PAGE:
18 Responses to “The Annual Quest For The Classic Tenderloin”

  1. The saga continues… We’ll start looking on Friday 28th….

  2. madtad1 Says:

    The Tenderloin heresy continues!

    BTW: if St Elmo’s has bad memories for George, just go to Harry and Izzys. Same company, same food, a little easier to get into.

    The other place you need to try, in your copious spare time, is Patachou downtown. A great breakfast place with great sandwiches.

    If you’re looking to spot drivers, and not just Brasilian ones, there’s always Fogo de Chao downtown. All you can eat Brasilian grilled meats.

  3. In turn 4, they did away with the speedway concession tent that had the tenderloin. There were a lot of food vendors, one from Iowa selling hand breaded tenderloins. They were good, but not the Speedway classic.

  4. Blaze the trail George and find that tenderloin sandwich so I don’t have to!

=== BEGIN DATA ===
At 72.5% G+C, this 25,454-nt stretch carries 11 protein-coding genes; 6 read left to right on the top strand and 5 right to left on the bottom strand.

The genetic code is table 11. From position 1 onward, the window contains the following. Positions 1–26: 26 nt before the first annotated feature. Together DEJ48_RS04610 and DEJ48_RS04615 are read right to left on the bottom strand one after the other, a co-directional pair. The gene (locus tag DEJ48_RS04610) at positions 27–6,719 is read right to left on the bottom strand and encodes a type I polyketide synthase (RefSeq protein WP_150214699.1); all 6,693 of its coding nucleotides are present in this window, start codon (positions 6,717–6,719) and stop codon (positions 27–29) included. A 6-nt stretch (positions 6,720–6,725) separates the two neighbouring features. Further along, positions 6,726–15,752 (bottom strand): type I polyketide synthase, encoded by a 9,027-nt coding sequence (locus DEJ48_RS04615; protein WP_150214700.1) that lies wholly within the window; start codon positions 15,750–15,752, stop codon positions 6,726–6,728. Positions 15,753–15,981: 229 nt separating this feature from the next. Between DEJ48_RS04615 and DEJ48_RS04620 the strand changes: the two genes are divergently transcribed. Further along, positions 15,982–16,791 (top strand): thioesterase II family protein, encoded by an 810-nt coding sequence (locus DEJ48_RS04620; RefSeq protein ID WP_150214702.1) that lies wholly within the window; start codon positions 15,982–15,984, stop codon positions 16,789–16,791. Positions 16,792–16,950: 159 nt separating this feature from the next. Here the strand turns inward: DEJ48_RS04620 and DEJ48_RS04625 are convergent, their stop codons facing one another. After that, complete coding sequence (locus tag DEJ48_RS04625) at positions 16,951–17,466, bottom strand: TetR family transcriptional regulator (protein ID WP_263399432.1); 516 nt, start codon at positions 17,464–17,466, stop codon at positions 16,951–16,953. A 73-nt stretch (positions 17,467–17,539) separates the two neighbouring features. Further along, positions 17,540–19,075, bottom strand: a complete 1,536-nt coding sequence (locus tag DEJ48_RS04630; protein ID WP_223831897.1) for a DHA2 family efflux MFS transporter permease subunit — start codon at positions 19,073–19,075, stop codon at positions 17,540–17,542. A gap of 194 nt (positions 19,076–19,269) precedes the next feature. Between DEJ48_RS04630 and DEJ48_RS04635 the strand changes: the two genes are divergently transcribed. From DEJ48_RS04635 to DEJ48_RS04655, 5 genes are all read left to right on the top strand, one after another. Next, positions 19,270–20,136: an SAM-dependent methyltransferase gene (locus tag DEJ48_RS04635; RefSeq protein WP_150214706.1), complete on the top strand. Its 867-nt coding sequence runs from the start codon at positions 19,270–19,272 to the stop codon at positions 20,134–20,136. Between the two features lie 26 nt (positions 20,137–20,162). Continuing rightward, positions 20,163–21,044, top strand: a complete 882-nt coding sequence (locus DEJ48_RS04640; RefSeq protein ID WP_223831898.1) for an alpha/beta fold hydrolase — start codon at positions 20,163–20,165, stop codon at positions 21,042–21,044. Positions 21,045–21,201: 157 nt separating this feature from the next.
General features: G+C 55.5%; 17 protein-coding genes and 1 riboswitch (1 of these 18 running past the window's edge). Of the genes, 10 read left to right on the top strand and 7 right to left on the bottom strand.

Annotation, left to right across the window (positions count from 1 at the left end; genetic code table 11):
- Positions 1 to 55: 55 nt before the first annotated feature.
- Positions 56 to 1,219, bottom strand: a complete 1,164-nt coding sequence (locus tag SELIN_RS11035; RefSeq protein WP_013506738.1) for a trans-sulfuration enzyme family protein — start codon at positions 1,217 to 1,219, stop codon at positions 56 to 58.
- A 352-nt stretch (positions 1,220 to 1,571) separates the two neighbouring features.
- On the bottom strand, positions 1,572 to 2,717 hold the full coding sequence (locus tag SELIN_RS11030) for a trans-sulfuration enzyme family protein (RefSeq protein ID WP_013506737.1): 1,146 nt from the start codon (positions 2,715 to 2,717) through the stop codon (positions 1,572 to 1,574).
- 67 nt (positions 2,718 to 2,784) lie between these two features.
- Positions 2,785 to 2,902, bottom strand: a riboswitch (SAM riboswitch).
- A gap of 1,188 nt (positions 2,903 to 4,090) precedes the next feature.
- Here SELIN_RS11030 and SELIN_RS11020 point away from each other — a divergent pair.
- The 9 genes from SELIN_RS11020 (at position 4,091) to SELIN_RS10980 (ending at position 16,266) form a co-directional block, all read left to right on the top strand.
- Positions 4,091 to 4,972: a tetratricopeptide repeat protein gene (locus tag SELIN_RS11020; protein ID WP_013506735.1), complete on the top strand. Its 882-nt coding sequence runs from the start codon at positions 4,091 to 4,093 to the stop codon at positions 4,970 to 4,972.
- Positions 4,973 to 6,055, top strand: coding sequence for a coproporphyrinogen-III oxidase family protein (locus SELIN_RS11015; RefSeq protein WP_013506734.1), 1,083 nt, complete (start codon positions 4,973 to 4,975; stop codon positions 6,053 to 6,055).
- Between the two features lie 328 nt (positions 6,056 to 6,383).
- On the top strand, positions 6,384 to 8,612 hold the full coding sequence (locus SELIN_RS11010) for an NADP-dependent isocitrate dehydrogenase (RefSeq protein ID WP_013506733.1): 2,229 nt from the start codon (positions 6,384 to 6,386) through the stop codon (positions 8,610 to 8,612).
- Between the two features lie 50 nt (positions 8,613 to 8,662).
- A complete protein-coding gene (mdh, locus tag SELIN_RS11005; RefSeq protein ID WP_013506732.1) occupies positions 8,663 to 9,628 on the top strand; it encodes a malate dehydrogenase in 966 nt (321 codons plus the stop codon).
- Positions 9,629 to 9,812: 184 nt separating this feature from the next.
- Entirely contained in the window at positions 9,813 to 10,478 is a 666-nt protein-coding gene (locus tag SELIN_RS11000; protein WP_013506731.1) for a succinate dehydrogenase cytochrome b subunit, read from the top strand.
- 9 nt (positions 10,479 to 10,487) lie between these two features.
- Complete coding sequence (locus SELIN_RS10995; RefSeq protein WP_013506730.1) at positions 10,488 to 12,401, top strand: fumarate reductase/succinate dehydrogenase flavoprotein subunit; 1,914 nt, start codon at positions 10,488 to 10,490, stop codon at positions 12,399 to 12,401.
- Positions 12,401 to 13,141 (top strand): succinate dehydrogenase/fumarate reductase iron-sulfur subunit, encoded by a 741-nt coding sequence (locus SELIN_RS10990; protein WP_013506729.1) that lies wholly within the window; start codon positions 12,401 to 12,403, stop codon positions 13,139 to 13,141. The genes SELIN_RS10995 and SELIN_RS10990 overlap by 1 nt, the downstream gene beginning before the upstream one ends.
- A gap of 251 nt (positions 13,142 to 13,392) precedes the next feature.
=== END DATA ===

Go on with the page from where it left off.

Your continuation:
5. billytheskink Says:

    Cauliflower on a sandwich?!

    I haven’t been this puzzled since I discovered that some people store peanut butter in the refrigerator.

    Sheer lunacy.

  6. Just north of the media center, under the suites, there is an IMS concession stand that use to sell the tenderloin. I would assume they would be open this weekend.

    • sejarzo Says:

      That’s where I bought the traditional one in recent years after the main stand in the plaza switched over to “le nouveau tenderloin”.

  7. Ron Ford Says:

    Echoing the Skinkster…………..Cauliflower on a sandwich?! Who the hell does this?! Have they no shame? A festival of umbrage should ensue. Let’s make the tenderloin great again.

  8. I’m looking for to trying a tenderloin sandwich at the track. I’m sure its better than what Culver’s sells.

    I’m curious. What condiments or toppings are best on a tenderloin?

    • My preference repulses some. I prefer mayonnaise only. It’s a southern thing.

      • Ron Ford Says:

        Also a northern thing. ( I can envision George in a tee shirt-100% cotton of course-that reads: “Make the Tenderloin Great Again!) No political reference intended or implied.

    • sejarzo Says: